Ceremonial start to Discovery Center
by The Press and Standard | June 14, 2018 5:00 pm
Last Updated: June 12, 2018 at 7:22 pm
Past and present Walterboro city officials, joined by others who had a role in the planning for the Walterboro Wildlife Sanctuary’s Discovery Center, were on hand June 7 for the center’s ground breaking.
“It has taken many years to get this project finally underway,” Walterboro Mayor Bill Young told the audience at the ground breaking held at the former Glover Motors building at 100 S. Jefferies Blvd.
The project began as the vision of the late City Manager Tuck McConnell, the mayor said.
The original plan was to construct the discovery center off Beech Road, within the Walterboro Wildlife Sanctuary. That was back when the unspoiled nature area was named the Great Swamp Sanctuary.
Friends of the Great Swamp Sanctuary Chairperson Moultrie Plowden said about a decade ago, when the discovery center was envisioned off Beech Road, was “not a fortuitous time for raising money.”
The chance of seeking outside funding was then further hampered when the country became mired in a recession.
Looking back on those intervening years, Plowden now sees the difficulty in finding the funds to build a discovery center inside the sanctuary as being fortuitous. “This location is so much better.”
Plowden and Young both recognized those in the audience who played a role in getting the city to the ground breaking. “Thank you for your dedication and commitment,” Plowden said.
“The 7,000-square-foot Discovery Center will tell the story of the Walterboro Wildlife Sanctuary and will have live animal exhibits, educational exhibits and static exhibits. It will have a large in-door, multi-purpose event space,” Young said.
The change of address, the mayor suggested, will turn the discovery center into a downtown attraction that will hopefully draw visitors into business areas from both I-95 interchanges.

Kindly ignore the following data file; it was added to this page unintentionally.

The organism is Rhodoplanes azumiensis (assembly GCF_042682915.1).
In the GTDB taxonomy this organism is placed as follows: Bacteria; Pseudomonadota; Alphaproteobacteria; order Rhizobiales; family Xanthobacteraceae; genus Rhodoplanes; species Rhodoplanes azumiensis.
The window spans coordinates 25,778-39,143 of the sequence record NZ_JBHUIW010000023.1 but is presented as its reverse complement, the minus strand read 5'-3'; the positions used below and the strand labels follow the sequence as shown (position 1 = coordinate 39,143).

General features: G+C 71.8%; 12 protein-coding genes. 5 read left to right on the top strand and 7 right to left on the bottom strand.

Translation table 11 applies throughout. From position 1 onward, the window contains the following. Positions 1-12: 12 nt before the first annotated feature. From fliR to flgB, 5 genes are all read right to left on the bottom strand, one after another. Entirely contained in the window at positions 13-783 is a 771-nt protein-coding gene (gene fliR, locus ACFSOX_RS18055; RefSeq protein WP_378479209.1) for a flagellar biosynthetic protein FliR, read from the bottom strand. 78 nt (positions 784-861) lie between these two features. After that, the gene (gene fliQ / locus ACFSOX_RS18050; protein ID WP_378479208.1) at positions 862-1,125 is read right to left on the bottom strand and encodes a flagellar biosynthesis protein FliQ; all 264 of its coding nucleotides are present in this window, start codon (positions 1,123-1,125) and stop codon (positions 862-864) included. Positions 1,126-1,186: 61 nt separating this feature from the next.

“It would also serve as a resource and educational venue for our schools,” he added.
“Additionally, city council decided to incorporate an amphitheater into its plans. The amphitheater, using the full capabilities of the center and grounds will accommodate almost 1,000 people,” Young said. “It will be used for discovery center presentations, Rice Festival and other community events, concerts and other productions.
“We’re very excited to see construction begin. We know that this facility is one that will be used and enjoyed by the community for many years to come,” Young said.
At city council’s regular session on June 5, council members approved an ordinance that will have the city issue a maximum of $2.5 million in revenue bonds to cover the cost of constructing the Discovery Center complex and to recoup some city funds already used on the project.
The bonds, soon to go on the market, will have a 10-year life and will use proceeds from the city’s Hospitality and Accommodations taxes.
Local construction company I.P. Builders Inc., received the contract to handle the renovation of the building and the construction of the amphitheater. The company submitted the low bid of $1,846,990.